Poverty Alleviation and Conservation Together, Says WWF President
November 8, 2012  //  By:   //  Blog Post, Featured  //  No Comment

In a blog post for WWF-Australia, WWF International President Yolanda Kakabadse makes a case for treating poverty alleviation and conservation as two sides of the same coin.  In this article, she bemoans Rio+20’s failure to produce substantive governmental action, and suggests that the reason why the Millennium Development Goals and Rio+20 are two separate entities is the result of thinking of poverty and environmental degradation as separate problems.

She supports a call for the three pillars of sustainable development to be addressed harmoniously with two powerful assertions:

(1) 70% of the world’s poor live in rural areas where natural resources are absolutely critical to their livelihoods and wellbeing. As such, these are the people most vulnerable to environmental degradation.

(2) Many biologically rich and threatened places around the world are also home to some of the world’s poorest and most vulnerable people. In these areas, the poor are often the stewards of globally important biodiversity, and they are key actors in sustaining the capacity of these resources to provide critical environmental services and sustain economic growth.

Therefore, she argues, “to maintain the richness of these natural environments, we must address poverty in these places.”

While she is critical of governmental cooperation at Rio+20, she praises the efforts by civil society groups and businesses looking to pursue sustainable development initiatives. Further, she highlights work done by WWF-Australia in partnership with AusAID (and others) to benefit areas such as Borneo by providing poverty alleviations programs in harmony with conservation initiatives. This project and others in the wider Coral Triangle area give hope that governments and civil society can work together to tackle poverty and environmental degradation in a more holistic manner.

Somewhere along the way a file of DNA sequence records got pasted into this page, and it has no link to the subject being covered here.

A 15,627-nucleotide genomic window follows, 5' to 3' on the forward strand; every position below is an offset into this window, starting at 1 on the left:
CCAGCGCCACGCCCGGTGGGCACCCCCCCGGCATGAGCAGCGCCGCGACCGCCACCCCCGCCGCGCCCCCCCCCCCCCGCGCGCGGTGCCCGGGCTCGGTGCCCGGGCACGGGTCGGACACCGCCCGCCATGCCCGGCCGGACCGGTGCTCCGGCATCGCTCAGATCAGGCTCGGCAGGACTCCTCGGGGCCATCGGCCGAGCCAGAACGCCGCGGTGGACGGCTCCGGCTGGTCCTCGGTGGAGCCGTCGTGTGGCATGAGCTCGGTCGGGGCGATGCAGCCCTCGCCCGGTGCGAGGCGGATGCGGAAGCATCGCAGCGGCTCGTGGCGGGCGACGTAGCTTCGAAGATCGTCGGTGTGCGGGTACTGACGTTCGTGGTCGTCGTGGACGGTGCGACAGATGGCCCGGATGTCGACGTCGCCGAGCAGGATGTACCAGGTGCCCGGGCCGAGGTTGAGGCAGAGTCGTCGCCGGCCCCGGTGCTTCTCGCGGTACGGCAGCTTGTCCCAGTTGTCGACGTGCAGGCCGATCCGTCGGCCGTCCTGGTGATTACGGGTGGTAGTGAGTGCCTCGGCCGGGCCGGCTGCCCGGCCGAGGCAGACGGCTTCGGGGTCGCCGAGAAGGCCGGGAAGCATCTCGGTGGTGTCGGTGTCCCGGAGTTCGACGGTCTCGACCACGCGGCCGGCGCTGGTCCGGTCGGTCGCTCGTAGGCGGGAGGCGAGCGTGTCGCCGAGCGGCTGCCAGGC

In closing, Yolanda Kakabadse urges governments to work to establish a strong framework for a post Millennium Development Goals world in 2015, “It is WWF’s and my view that this framework must include a focus on critical issues such as green economy, food security, energy access for all, and conserving biodiversity.”

About the Author :

Murray is a Director of the International Court for the Environment Coalition and has worked with the International Maritime Organization, the Environmental Law Foundation, Sustainable Future Consulting at the LSE, the Government of Canada and Scotia Capital, a Canadian Investment Bank. Murray has studied international environmental law and policy at the London School of Economics and alternative dispute resolution at Queen Mary, University of London and Harvard Law School. Murray is currently reading for a master’s degree in international relations at Harvard University.

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